The Dancing Class
|The Dancing Class|
|Dimensions||19.7 cm × 27 cm (7.8 in × 11 in)|
|Location||Metropolitan Museum of Art, New York City|
The Dancing Class is an oil painting by Edgar Degas painted about 1870. It was the first of his ballet pictures. It depicts a dance class at the Paris Opéra. When he painted this picture, Degas did not yet have privileges to go backstage at the Opéra. In the late 1870s, Degas said, "I have done [painted] so many of these dance examinations without having seen them that I am a little ashamed of it."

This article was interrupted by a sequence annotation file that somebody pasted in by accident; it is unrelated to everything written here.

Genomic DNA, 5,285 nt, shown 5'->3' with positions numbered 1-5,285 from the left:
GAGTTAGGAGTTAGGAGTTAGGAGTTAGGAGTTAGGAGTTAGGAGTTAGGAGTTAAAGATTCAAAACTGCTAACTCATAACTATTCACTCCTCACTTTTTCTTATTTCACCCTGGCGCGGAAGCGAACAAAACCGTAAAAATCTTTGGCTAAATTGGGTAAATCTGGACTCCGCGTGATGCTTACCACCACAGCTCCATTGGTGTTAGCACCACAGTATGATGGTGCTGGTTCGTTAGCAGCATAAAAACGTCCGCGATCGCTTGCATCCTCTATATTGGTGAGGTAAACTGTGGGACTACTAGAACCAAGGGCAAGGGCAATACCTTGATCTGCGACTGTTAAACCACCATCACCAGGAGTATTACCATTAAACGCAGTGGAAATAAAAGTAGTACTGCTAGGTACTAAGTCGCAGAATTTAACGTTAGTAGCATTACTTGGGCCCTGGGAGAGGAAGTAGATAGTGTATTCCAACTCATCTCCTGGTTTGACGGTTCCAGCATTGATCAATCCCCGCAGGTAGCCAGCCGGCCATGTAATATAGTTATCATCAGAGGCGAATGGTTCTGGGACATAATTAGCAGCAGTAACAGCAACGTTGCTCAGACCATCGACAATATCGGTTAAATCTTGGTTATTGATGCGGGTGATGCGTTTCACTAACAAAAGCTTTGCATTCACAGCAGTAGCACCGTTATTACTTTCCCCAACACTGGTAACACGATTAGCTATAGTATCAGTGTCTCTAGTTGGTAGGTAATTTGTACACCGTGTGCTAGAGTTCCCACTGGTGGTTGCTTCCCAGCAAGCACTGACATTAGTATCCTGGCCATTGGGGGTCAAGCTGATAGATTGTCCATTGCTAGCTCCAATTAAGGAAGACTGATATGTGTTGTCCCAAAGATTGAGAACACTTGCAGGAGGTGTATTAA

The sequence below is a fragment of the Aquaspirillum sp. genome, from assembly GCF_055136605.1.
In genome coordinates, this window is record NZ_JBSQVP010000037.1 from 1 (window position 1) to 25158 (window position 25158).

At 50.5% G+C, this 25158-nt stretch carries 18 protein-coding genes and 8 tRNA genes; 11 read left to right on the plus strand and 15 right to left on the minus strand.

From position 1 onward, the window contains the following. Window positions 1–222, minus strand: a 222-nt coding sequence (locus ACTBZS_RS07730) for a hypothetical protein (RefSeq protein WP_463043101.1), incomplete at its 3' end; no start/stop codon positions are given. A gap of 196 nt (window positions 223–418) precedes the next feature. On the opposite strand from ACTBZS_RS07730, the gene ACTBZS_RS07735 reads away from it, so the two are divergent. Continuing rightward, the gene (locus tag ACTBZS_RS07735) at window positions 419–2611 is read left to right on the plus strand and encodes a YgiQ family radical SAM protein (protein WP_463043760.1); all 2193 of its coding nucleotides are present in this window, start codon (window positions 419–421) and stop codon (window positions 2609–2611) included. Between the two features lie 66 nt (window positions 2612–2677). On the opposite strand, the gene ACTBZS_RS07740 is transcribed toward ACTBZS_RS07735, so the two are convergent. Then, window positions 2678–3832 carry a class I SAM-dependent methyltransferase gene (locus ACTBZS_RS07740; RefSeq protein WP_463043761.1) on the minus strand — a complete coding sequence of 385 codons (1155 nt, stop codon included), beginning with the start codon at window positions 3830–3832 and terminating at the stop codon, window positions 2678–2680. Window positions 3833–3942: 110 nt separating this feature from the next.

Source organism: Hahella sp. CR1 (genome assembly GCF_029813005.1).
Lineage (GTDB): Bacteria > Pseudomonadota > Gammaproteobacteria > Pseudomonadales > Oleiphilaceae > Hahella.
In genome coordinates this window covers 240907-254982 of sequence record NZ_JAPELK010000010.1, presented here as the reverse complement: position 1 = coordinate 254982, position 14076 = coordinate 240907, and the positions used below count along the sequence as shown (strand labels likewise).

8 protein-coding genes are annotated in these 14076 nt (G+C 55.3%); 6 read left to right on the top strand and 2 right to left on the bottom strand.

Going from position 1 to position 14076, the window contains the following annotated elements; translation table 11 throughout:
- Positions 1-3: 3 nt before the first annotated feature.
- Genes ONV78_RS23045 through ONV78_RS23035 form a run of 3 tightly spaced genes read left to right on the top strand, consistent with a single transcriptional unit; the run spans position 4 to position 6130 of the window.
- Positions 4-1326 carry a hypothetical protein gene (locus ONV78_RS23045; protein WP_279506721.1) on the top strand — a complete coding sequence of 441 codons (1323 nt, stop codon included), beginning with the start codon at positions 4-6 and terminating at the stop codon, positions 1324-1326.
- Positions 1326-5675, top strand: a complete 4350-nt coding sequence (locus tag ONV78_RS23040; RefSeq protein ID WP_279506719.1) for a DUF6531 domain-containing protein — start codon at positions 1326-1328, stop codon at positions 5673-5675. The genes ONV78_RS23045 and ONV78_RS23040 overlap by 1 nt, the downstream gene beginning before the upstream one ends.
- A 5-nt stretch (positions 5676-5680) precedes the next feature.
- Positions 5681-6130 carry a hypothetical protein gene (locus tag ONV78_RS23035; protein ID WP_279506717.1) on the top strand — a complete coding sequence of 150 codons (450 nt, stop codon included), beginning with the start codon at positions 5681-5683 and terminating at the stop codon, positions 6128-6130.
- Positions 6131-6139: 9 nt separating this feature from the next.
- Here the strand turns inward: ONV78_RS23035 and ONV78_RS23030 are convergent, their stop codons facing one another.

Joséphine Gaujelin (or Gozelin) is the dancer in the center of the picture. She waits for the starting note from the ballet master. The watering can (to wet down the rosin on the floor), the top hat as music holder, and the empty violin case are props that Degas would continue to use in his ballet pictures. Degas would re-use the poses in this picture many times.
References[change | change source]
- The Dancing Class, Metropolitan Museum, retrieved 23 January 2013